Wednesday 10th June
Our hotel is near Kalvin ter and upon leaving at 9:30 a.m. it was already 24 degrees.
Budapest is thought by many to be the finest of three of the Habsburg Empire’s largest cities: Budapest, Vienna and Prague. It is essentially two cities split by the River Danube. Buda is on the hills to the west and Pest on the flat land to the east. Our hotel is in central Pest which is the city’s commercial hub. Most of the buildings date from the 19th century redevelopment. Where central Pest meets the river is the embankment walk which extends from the Liberty Bridge (the nearest to our hotel) to the Margaret Bridge at the northern end of Pest. The Liberty Bridge was first constructed between 1894 – 99, but is an exact replica today, the original having been destroyed in World War II.
Our walk along the embankment took us to the landing stages for river cruises near the Elizabeth Bridge. The bridge when completed in 1903 was the longest in the world, but again had to be completely rebuilt after the war and it did not reopen until 1963. En route we passed the famous restaurant Trattoria Toscana which has been in Budapest for 14 years and is apparently frequented by many famous people such as Formula One racing drivers.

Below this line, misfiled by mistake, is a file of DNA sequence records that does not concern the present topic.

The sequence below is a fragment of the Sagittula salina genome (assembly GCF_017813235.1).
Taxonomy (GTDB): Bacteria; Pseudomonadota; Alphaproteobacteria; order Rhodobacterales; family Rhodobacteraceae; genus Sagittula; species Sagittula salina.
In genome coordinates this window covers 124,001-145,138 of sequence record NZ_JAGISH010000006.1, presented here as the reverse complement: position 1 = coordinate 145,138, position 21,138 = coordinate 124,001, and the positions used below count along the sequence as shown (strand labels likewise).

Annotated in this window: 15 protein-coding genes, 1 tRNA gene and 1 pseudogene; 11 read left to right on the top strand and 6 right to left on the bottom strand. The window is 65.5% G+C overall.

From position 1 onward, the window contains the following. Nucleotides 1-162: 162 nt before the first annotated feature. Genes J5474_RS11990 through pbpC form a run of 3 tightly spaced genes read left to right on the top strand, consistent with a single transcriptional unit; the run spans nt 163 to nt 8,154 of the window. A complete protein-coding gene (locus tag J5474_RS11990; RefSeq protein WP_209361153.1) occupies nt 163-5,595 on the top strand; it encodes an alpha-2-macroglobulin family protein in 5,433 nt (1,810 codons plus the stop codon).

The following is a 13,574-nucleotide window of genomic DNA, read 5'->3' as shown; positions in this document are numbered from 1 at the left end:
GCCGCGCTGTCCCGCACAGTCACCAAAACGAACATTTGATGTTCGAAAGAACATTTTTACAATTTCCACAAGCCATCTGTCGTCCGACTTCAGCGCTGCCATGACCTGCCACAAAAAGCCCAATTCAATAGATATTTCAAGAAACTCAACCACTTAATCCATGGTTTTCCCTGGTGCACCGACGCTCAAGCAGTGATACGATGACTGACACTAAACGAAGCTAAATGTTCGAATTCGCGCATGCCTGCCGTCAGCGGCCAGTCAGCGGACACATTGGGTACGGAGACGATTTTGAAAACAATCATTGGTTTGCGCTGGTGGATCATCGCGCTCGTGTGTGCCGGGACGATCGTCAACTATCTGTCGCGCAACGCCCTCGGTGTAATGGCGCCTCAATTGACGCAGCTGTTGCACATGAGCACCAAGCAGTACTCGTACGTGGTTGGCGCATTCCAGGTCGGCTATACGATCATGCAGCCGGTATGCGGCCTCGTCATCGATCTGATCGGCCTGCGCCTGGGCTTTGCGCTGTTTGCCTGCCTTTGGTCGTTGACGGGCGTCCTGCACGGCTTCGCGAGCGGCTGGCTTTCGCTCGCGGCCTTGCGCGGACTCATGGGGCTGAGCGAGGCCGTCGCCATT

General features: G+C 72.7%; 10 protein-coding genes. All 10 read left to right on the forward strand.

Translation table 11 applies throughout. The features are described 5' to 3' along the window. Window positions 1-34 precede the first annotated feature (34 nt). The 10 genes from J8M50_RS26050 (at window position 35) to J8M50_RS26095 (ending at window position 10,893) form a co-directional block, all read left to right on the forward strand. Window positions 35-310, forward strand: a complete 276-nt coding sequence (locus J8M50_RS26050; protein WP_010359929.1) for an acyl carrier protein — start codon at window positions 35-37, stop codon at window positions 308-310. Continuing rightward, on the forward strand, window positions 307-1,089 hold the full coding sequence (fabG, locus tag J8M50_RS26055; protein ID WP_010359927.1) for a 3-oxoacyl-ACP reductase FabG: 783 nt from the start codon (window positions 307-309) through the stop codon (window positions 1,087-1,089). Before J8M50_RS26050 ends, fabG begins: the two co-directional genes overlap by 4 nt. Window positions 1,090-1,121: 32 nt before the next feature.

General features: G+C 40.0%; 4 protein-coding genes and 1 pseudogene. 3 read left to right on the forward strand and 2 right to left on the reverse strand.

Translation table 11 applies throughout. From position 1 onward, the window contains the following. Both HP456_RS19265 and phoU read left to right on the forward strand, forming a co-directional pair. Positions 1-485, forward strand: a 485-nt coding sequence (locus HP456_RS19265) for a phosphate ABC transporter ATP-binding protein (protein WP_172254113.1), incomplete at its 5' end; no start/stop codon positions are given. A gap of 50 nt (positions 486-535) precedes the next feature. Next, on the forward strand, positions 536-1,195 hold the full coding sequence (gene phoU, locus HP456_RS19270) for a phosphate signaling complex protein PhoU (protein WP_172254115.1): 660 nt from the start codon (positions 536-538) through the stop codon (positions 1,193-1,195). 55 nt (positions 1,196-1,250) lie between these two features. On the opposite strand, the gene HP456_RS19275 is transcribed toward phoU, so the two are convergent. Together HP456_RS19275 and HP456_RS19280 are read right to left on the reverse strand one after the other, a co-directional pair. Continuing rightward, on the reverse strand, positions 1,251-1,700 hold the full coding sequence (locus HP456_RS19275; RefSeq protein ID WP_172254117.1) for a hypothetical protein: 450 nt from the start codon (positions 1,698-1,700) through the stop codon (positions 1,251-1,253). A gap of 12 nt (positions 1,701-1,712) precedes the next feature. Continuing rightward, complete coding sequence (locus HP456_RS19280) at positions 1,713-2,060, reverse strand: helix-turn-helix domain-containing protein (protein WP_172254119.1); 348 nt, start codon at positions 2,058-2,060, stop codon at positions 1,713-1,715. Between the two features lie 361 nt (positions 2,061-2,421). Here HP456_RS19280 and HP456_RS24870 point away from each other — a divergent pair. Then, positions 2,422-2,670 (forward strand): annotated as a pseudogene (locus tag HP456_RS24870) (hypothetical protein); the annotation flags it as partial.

Our river cruise took us north to Margaret Island and enabled us to clearly see the UNESCO World Heritage sights of Buda and the modern buildings of Pest. Upon return we ate in the shadow of the inner city parish church. This is Pest’s oldest church. The original Roman style structure was destroyed and replaced in the 14th century. It was nearly lost when the Elizabeth Bridge was rebuilt but luckily it survived. Our restaurant was called the Monk’s Bistrot and is at the east end of the church.
Our afternoon stroll took us through central Pest, in particular along the Vaci utca. This is a street in two parts, one end for shopping, the other for eating and drinking. At the Liberty Bridge end is the Central Market Hall. This is the city’s largest market with numerous stalls on the ground floor selling meat, fruit, vegetables and cheese, with tourist souvenirs on the upper level. The building is constructed from decorative brickwork and colourful roof tiles with a wrought iron interior.